Dog Food Chat banner
21 - 26 of 26 Posts

·
Registered
Joined
·
4,419 Posts
At this point, I see no other alternative than leashing him to go out even in my fenced yard and restricting his outside time until we can solve the problem of the yard. I have two other large dogs, so he's not the only pet with which I have to contend he's just the only high-maintenance one.
I've got some good news and some bad news.

GOOD NEWS: There is a product you attach between all the posts of your fence. It is a rod with a metal tube around it. When your dog gets to the top of the fence, the tube rolls over the rod keeping the dog from getting traction to pull himself over the fence. I am picturing a chain link fence here. It would make it impossible for the dog to climb over the fence because he just can't get enough traction to pull himself over it.

BAD NEWS: I don't remember the name of the product or where I saw it. I THINK it was on another board. There was a thread about an escape artist dog and this product was brought up along with a link to a web site. Sorry, thats all I can help you with now. I'm sure this would solve your problem.
 

·
Registered
Joined
·
11 Posts
Thanks

RFD for your input. I saw on another thread that you have extensive dog training experience and was wondering what your views would be.

I saw that same device - the "coyote roller" on another website. I doubt it will be helpful for us since A. we have a wooden privacy fence - not a chain-link and B. it's of no use if the dog clears the fence completely, as I believe my dog would easily. This is my PB Husky that is the escape artist and he can jump cleanly 5 ft in the air.

We did purchase the PetSafety electric fence and will diligently install (weather permitting) and train and see what we come up with. This dog needs training badly anyway and it won't hurt for him to have this training, whether we find the fence an effective and safe means or not.

After his last escape, there is no way I see electric consequences as less humane than death or broken bones from being hit by a car.
 

·
Registered
Joined
·
11 Posts
MollyWoppy....

thanks for the input. We are going to do the "do it yourself" version of the Invisible fence and we'll see what happens. If it's wasted money, then so be it. I have read related chat on the Siberian Husky forum and there are certainly Huskies that choose the jolt and the "freedom" but I'm willing to see if he can be deterred. I hate to have one dog I have to leash to take outside (especially one so fond of this "beautiful" Northern IL winter weather) while my other two roam free.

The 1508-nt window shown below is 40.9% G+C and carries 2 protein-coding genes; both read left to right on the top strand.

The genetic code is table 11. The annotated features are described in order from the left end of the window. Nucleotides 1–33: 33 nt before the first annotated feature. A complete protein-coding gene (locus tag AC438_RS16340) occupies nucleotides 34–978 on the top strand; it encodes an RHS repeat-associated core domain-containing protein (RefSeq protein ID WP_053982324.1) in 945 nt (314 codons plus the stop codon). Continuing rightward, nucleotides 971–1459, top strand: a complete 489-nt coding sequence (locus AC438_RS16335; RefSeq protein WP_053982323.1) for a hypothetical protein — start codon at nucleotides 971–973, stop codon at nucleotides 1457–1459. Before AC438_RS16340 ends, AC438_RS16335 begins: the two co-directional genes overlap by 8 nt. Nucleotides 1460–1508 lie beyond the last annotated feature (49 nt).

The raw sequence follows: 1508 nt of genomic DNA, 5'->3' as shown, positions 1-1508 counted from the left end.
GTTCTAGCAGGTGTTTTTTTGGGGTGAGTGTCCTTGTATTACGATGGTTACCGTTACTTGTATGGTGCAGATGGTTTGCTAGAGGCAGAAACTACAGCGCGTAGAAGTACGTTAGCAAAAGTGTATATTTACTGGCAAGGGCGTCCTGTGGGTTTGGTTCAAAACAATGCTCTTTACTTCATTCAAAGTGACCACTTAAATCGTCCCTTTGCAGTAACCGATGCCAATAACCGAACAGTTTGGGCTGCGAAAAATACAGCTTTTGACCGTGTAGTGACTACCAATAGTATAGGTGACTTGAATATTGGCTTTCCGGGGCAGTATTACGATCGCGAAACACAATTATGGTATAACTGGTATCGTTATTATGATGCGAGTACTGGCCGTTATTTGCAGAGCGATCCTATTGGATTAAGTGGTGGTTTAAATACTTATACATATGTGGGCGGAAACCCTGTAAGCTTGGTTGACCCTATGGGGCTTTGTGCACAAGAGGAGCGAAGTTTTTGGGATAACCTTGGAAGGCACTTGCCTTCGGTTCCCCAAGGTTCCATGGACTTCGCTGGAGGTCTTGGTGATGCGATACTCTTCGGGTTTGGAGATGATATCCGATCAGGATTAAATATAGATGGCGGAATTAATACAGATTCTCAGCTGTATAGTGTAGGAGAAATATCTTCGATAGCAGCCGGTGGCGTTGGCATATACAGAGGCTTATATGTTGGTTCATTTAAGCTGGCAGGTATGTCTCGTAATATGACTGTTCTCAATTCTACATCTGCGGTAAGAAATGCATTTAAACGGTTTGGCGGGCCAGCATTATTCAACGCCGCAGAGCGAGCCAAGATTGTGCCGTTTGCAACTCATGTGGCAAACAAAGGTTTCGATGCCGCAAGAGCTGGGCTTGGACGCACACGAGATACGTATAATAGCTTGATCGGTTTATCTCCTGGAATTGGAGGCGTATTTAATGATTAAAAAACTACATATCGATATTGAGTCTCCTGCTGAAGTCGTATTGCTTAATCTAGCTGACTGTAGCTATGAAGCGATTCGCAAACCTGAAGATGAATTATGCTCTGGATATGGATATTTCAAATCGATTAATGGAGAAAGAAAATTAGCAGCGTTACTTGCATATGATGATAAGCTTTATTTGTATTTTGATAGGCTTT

All I can say is, thank goodness for the disposition and training of my other two dogs (pictured in my sig) who did NOT follow him out through the neighborhood the last time he pushed the latch on my kitchen door and left. I came home to find them sitting worriedly in the house with a "that dog left and we couldn't stop him" expression on both faces, lol.
 

·
Registered
Joined
·
4,419 Posts
I saw that same device - the "coyote roller" on another website. I doubt it will be helpful for us since A. we have a wooden privacy fence - not a chain-link and B. it's of no use if the dog clears the fence completely, as I believe my dog would easily. This is my PB Husky that is the escape artist and he can jump cleanly 5 ft in the air.
Yes, the coyote roller was exactly what I was talking about. Another thing you can do if your yard is large enough is to plant bushes 3 to 5 feet in front of the fence where the dog can't get a running start at the fence and can't get into a good jumping position behind the bushes. I've known that to stop jumpers. There may be just one or two places where he can jump the fence and that is the only place you would have to plant the bushes.
 

·
Registered
Joined
·
1 Posts
For dogs, fences above 6 feet in height are better so that they cannot jump over, both wooden fences and a chain-link fence are suitable here.
But it must be borne in mind that dogs have a tendency to undermine, here the fence chain link, and part of the fabric and the stretched wire should be buried 1 foot underground.

The approximate cost can be calculated on a site:
wooden fence - https://knockfence.com/wood-fence-calculator-and-gate-cost-in-houston-tx/
fence chain link - https://knockfence.com/chain-link-fence-calculator-and-gate-cost-in-houston-tx/
 
21 - 26 of 26 Posts
Top